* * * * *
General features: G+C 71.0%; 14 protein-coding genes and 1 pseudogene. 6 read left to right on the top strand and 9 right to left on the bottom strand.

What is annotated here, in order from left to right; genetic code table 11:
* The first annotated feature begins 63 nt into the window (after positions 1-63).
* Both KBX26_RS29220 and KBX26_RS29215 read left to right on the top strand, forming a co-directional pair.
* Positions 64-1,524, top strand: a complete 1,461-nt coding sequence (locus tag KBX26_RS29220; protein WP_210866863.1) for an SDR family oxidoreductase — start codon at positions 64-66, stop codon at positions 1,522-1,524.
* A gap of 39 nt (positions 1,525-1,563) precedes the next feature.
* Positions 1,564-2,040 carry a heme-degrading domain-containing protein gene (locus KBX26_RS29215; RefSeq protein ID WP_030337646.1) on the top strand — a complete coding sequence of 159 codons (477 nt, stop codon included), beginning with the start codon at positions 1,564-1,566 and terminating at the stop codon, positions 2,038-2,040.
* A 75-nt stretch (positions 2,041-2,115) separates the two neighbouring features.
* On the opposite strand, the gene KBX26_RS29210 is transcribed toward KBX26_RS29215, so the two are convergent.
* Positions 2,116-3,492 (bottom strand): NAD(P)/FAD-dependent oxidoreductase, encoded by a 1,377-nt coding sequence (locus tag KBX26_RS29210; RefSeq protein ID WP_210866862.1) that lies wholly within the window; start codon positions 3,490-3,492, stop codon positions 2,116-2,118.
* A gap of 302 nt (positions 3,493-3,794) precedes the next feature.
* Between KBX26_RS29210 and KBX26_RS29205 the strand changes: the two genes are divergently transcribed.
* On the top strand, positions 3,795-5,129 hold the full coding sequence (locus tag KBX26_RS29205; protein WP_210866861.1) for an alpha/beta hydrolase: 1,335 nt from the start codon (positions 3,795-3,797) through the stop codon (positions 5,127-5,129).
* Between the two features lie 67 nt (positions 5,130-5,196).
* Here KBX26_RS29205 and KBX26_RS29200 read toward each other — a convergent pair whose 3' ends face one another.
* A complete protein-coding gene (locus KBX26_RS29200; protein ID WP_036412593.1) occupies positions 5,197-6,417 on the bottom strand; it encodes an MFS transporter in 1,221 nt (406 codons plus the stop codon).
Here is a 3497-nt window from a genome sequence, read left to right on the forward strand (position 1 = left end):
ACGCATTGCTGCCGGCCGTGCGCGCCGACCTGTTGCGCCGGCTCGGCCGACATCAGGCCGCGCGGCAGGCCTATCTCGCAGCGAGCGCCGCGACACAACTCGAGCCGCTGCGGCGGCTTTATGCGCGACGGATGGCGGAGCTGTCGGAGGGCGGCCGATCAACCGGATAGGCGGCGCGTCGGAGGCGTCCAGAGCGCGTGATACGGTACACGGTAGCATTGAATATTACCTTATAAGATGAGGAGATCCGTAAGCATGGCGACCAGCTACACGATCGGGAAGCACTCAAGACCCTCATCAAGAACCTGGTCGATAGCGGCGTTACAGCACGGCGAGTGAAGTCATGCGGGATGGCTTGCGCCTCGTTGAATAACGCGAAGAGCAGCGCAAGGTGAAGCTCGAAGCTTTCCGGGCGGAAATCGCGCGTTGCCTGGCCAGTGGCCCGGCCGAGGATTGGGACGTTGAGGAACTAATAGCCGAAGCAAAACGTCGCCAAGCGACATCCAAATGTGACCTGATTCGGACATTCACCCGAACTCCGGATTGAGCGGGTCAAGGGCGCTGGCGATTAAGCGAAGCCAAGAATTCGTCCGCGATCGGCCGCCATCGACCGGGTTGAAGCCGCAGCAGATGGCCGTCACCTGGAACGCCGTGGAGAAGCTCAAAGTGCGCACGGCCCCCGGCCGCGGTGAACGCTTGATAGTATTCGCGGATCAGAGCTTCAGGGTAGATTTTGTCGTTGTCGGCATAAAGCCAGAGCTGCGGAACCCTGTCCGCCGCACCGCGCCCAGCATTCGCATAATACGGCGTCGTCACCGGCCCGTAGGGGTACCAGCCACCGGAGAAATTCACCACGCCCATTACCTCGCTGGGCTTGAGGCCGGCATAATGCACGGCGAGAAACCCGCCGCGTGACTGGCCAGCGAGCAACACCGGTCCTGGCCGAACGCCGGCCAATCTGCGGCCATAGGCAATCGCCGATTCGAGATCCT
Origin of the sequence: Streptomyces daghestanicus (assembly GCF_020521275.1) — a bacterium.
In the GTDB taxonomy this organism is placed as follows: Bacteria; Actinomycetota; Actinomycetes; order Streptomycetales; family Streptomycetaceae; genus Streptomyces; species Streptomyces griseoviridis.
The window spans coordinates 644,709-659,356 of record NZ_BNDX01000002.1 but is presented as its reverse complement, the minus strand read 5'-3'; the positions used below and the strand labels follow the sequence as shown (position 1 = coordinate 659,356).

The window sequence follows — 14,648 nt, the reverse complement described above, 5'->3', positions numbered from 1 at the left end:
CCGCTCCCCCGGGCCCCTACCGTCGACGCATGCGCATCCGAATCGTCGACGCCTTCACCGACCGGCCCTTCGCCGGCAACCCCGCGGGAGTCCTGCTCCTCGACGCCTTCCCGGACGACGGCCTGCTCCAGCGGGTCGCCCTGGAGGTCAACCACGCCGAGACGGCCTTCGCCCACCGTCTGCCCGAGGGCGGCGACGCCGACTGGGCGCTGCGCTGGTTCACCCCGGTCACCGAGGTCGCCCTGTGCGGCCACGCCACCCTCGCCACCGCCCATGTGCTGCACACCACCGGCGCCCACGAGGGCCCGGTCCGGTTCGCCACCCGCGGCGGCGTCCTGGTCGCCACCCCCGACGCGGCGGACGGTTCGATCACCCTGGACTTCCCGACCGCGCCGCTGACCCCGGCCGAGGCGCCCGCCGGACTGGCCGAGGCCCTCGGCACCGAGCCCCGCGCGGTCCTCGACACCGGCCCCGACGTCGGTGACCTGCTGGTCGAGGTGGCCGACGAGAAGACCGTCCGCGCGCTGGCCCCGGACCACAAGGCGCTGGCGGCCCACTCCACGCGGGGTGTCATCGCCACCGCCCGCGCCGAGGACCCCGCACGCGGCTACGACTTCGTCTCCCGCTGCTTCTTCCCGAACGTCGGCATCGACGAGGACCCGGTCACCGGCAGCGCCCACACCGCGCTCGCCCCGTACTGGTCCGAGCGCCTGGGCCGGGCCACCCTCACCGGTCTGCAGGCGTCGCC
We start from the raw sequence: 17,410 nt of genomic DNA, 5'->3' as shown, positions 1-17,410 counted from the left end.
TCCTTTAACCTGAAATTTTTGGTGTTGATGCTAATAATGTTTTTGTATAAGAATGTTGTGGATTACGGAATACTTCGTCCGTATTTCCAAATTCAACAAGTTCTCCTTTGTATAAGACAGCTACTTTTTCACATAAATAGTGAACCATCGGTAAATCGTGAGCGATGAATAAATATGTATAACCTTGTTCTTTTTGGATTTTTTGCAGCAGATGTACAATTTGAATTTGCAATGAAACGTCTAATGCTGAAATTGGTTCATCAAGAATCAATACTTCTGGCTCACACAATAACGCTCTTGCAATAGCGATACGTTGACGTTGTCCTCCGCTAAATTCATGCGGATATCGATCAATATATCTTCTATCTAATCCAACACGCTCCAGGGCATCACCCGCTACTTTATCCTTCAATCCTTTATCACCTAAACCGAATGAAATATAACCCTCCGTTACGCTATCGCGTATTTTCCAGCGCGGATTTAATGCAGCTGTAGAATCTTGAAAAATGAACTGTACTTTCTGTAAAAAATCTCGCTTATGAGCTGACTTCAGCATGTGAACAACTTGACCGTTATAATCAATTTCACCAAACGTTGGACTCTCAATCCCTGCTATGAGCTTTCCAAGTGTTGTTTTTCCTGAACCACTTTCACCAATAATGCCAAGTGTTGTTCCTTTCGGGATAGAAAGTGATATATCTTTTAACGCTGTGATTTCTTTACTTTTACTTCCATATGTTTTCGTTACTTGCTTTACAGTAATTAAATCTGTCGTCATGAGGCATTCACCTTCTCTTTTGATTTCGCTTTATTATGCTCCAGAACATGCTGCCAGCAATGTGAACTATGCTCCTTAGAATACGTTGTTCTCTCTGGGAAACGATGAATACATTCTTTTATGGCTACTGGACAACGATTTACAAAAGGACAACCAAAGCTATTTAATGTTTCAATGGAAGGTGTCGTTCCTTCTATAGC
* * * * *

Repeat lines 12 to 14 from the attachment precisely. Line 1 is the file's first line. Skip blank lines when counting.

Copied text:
* Between KBX26_RS29210 and KBX26_RS29205 the strand changes: the two genes are divergently transcribed.
* On the top strand, positions 3,795-5,129 hold the full coding sequence (locus tag KBX26_RS29205; protein WP_210866861.1) for an alpha/beta hydrolase: 1,335 nt from the start codon (positions 3,795-3,797) through the stop codon (positions 5,127-5,129).
* Between the two features lie 67 nt (positions 5,130-5,196).